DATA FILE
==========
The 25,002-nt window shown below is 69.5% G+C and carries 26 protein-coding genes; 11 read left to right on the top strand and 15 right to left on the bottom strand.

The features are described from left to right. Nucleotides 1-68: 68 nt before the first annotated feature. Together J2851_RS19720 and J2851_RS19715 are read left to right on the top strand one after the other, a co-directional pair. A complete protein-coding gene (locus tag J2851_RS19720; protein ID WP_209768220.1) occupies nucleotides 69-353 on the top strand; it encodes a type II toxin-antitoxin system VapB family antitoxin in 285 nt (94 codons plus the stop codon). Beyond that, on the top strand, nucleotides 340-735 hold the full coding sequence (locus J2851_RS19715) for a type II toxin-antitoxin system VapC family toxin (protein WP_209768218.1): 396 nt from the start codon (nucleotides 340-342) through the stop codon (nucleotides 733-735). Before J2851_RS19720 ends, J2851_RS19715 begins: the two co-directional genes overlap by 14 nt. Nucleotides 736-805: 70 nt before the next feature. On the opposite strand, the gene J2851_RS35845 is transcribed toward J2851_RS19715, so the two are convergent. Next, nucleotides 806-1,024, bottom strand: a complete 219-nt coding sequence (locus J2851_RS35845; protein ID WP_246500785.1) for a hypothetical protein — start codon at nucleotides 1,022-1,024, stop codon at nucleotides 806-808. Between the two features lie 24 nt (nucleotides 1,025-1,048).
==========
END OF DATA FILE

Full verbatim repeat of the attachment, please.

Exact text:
The 25,002-nt window shown below is 69.5% G+C and carries 26 protein-coding genes; 11 read left to right on the top strand and 15 right to left on the bottom strand.

The features are described from left to right. Nucleotides 1-68: 68 nt before the first annotated feature. Together J2851_RS19720 and J2851_RS19715 are read left to right on the top strand one after the other, a co-directional pair. A complete protein-coding gene (locus tag J2851_RS19720; protein ID WP_209768220.1) occupies nucleotides 69-353 on the top strand; it encodes a type II toxin-antitoxin system VapB family antitoxin in 285 nt (94 codons plus the stop codon). Beyond that, on the top strand, nucleotides 340-735 hold the full coding sequence (locus J2851_RS19715) for a type II toxin-antitoxin system VapC family toxin (protein WP_209768218.1): 396 nt from the start codon (nucleotides 340-342) through the stop codon (nucleotides 733-735). Before J2851_RS19720 ends, J2851_RS19715 begins: the two co-directional genes overlap by 14 nt. Nucleotides 736-805: 70 nt before the next feature. On the opposite strand, the gene J2851_RS35845 is transcribed toward J2851_RS19715, so the two are convergent. Next, nucleotides 806-1,024, bottom strand: a complete 219-nt coding sequence (locus J2851_RS35845; protein ID WP_246500785.1) for a hypothetical protein — start codon at nucleotides 1,022-1,024, stop codon at nucleotides 806-808. Between the two features lie 24 nt (nucleotides 1,025-1,048).